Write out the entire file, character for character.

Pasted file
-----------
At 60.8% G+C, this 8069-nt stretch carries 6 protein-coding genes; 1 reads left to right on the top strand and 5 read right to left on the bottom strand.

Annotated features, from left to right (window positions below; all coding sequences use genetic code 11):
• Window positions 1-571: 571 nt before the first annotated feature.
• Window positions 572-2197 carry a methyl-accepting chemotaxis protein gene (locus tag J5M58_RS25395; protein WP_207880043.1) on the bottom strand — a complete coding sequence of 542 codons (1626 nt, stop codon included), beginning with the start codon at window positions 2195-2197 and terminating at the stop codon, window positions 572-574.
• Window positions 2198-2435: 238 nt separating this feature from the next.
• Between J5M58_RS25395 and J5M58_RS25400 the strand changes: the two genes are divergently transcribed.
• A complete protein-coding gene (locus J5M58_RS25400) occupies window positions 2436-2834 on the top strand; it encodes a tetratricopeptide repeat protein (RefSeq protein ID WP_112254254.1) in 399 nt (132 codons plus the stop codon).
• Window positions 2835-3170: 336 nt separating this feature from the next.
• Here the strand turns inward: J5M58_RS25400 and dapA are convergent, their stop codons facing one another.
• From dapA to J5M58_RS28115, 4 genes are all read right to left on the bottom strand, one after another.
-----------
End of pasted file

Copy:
At 60.8% G+C, this 8069-nt stretch carries 6 protein-coding genes; 1 reads left to right on the top strand and 5 read right to left on the bottom strand.

Annotated features, from left to right (window positions below; all coding sequences use genetic code 11):
• Window positions 1-571: 571 nt before the first annotated feature.
• Window positions 572-2197 carry a methyl-accepting chemotaxis protein gene (locus tag J5M58_RS25395; protein WP_207880043.1) on the bottom strand — a complete coding sequence of 542 codons (1626 nt, stop codon included), beginning with the start codon at window positions 2195-2197 and terminating at the stop codon, window positions 572-574.
• Window positions 2198-2435: 238 nt separating this feature from the next.
• Between J5M58_RS25395 and J5M58_RS25400 the strand changes: the two genes are divergently transcribed.
• A complete protein-coding gene (locus J5M58_RS25400) occupies window positions 2436-2834 on the top strand; it encodes a tetratricopeptide repeat protein (RefSeq protein ID WP_112254254.1) in 399 nt (132 codons plus the stop codon).
• Window positions 2835-3170: 336 nt separating this feature from the next.
• Here the strand turns inward: J5M58_RS25400 and dapA are convergent, their stop codons facing one another.
• From dapA to J5M58_RS28115, 4 genes are all read right to left on the bottom strand, one after another.